Coupled with employment opportunities, the aforementioned attributes attract a large number of Haitians to California and surrounding States.  According to Los Angeles Times Gariot Louima,  Haitian migration to the west coast United States began in 1957 during the dictatorship of Francois “Papa Doc” Duvalier. According to  Los Angeles Times Gariot Louima,  Haitian migration to the west coast United States began in 1957 during the dictatorship of Francois “Papa Doc” Duvalier.  Within a decade, the number of Haitians in the Los Angeles area had doubled from 5,000 to 10,000 in the 1980s, he wrote in his February 25, 2002  article.

“Rony St. Urbain and his family drive 45 minutes from Chatsworth to Eagle Rock three times a week to attend French-speaking Jehovah’s Witnesses services. St. Urbain and 10,000 other Haitian immigrants in Los Angeles are used to traveling long distances to get together,” he reported.

Resentment is a deterrent that plays a significant role in identifying and organizing  Haitians said Joseph Kesner, a community activist:

“ Tired of being associated with so-called boat people and the practice of voodoo, many Haitians in Southern California have resisted attempts to organize as a community, choosing instead to blend in across the region, he said.

They’re trying to get away from the community”, said Joseph Kesner, 53, a Haitian who moved to Los Angeles from Miami in the early 1980s.

What do they call us in those places?” said Dauphin, speaking of Miami, home to the largest number of Haitians outside Haiti. “They call us ‘boats.’ We are not boats. We are professionals, businesspeople,” added Yolette Dauphin, president and founder of Haiti America Society.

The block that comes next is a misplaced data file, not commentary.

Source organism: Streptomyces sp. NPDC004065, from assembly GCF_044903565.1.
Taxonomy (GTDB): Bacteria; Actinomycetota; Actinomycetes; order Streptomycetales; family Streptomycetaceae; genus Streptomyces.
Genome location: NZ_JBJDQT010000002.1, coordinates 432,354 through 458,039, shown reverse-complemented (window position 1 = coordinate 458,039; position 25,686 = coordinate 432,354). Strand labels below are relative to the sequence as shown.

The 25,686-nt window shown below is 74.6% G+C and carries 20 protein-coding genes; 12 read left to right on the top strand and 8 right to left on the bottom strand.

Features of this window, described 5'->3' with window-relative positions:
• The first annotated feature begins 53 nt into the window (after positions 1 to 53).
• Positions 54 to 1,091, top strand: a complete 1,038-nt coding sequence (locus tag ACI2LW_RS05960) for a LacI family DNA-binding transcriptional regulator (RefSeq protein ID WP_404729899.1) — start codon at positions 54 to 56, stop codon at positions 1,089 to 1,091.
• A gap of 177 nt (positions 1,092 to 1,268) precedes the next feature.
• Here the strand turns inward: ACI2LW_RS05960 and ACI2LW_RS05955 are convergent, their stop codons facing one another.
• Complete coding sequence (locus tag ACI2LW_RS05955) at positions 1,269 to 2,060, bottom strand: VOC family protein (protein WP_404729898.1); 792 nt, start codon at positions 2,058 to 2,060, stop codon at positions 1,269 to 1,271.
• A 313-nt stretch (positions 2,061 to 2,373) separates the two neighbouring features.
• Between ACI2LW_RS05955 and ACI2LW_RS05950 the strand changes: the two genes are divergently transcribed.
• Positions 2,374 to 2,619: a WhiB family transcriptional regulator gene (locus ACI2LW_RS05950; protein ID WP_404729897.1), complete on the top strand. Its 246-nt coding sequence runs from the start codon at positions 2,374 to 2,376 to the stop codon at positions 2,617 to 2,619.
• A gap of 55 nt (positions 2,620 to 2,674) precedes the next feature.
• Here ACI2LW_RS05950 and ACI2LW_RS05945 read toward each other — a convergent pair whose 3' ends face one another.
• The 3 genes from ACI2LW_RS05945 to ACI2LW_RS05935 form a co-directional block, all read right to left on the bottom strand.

Referring to class warfare – fair skin vs. black shin Haitians, educated vs. uneducated Haitians, poor vs. well to do Haitians — Los Angeles businessman Jordan Salomon,  the great-grandson of one-time Haitian President Lysius Felicite Salomon, who ruled Haiti for nine years, said it may be difficult to organize the Haitian diaspora. 

“I know people that want to do something, but the question is, who will follow?” said Salomon, 32, of Beverly Hills, a Haitian Jew, who grew up in Canada,

Today, the actual number of Haitians in the west coast is not known.  But with descendants and new arrivals, spurred by Haiti 2012 earthquake and subsequent TPS, the number has increased. Indeed in the august 27, 2017 LA Times Cindy Carcamo noted the side effects of  the Trump administration war on immigrants, a constant challenge for Haitians:

In San Diego, Haitians watch the community shrink as countrymen leave for Canada”, he wrote.  

Since shrinking precedes ballooning, the article implies that significant Haitians and descendants live in San Diego and surrounding areas. The number is not known. But, with family reunification and the recent arrivals, community leaders report that upward 50,000 Haitians and dependents live in California and surrounding States. This underlines the need for a census.